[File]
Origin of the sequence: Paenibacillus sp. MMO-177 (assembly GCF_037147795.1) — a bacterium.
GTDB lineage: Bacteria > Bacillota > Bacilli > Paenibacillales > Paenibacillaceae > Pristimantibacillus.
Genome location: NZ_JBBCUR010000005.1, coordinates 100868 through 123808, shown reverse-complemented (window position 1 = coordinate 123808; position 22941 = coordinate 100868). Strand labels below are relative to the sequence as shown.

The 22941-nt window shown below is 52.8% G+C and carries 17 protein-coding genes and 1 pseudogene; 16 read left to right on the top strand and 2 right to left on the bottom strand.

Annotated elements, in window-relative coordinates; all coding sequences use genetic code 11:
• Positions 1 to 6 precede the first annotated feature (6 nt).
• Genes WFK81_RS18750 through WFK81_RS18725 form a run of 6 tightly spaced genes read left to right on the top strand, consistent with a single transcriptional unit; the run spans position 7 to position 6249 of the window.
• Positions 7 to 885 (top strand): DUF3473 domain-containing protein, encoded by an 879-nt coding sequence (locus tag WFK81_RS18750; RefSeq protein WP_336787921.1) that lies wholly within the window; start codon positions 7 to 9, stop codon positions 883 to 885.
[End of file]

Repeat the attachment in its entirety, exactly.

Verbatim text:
Origin of the sequence: Paenibacillus sp. MMO-177 (assembly GCF_037147795.1) — a bacterium.
GTDB lineage: Bacteria > Bacillota > Bacilli > Paenibacillales > Paenibacillaceae > Pristimantibacillus.
Genome location: NZ_JBBCUR010000005.1, coordinates 100868 through 123808, shown reverse-complemented (window position 1 = coordinate 123808; position 22941 = coordinate 100868). Strand labels below are relative to the sequence as shown.

The 22941-nt window shown below is 52.8% G+C and carries 17 protein-coding genes and 1 pseudogene; 16 read left to right on the top strand and 2 right to left on the bottom strand.

Annotated elements, in window-relative coordinates; all coding sequences use genetic code 11:
• Positions 1 to 6 precede the first annotated feature (6 nt).
• Genes WFK81_RS18750 through WFK81_RS18725 form a run of 6 tightly spaced genes read left to right on the top strand, consistent with a single transcriptional unit; the run spans position 7 to position 6249 of the window.
• Positions 7 to 885 (top strand): DUF3473 domain-containing protein, encoded by an 879-nt coding sequence (locus tag WFK81_RS18750; RefSeq protein WP_336787921.1) that lies wholly within the window; start codon positions 7 to 9, stop codon positions 883 to 885.